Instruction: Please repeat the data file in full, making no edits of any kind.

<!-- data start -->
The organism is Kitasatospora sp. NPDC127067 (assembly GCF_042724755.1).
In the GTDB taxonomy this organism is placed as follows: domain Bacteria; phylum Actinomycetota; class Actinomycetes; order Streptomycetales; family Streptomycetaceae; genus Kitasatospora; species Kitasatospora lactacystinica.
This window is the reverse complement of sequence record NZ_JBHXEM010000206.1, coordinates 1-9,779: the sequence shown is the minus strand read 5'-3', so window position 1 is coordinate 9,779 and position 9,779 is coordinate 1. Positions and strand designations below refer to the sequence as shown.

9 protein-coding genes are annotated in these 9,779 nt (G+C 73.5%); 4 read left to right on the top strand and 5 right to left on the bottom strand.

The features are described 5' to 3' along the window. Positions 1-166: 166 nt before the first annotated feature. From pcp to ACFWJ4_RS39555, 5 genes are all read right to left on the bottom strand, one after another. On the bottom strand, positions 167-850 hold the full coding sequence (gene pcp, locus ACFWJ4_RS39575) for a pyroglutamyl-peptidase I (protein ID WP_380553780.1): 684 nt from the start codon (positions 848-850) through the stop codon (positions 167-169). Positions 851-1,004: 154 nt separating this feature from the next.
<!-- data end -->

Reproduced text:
The organism is Kitasatospora sp. NPDC127067 (assembly GCF_042724755.1).
In the GTDB taxonomy this organism is placed as follows: domain Bacteria; phylum Actinomycetota; class Actinomycetes; order Streptomycetales; family Streptomycetaceae; genus Kitasatospora; species Kitasatospora lactacystinica.
This window is the reverse complement of sequence record NZ_JBHXEM010000206.1, coordinates 1-9,779: the sequence shown is the minus strand read 5'-3', so window position 1 is coordinate 9,779 and position 9,779 is coordinate 1. Positions and strand designations below refer to the sequence as shown.

9 protein-coding genes are annotated in these 9,779 nt (G+C 73.5%); 4 read left to right on the top strand and 5 right to left on the bottom strand.

The features are described 5' to 3' along the window. Positions 1-166: 166 nt before the first annotated feature. From pcp to ACFWJ4_RS39555, 5 genes are all read right to left on the bottom strand, one after another. On the bottom strand, positions 167-850 hold the full coding sequence (gene pcp, locus ACFWJ4_RS39575) for a pyroglutamyl-peptidase I (protein ID WP_380553780.1): 684 nt from the start codon (positions 848-850) through the stop codon (positions 167-169). Positions 851-1,004: 154 nt separating this feature from the next.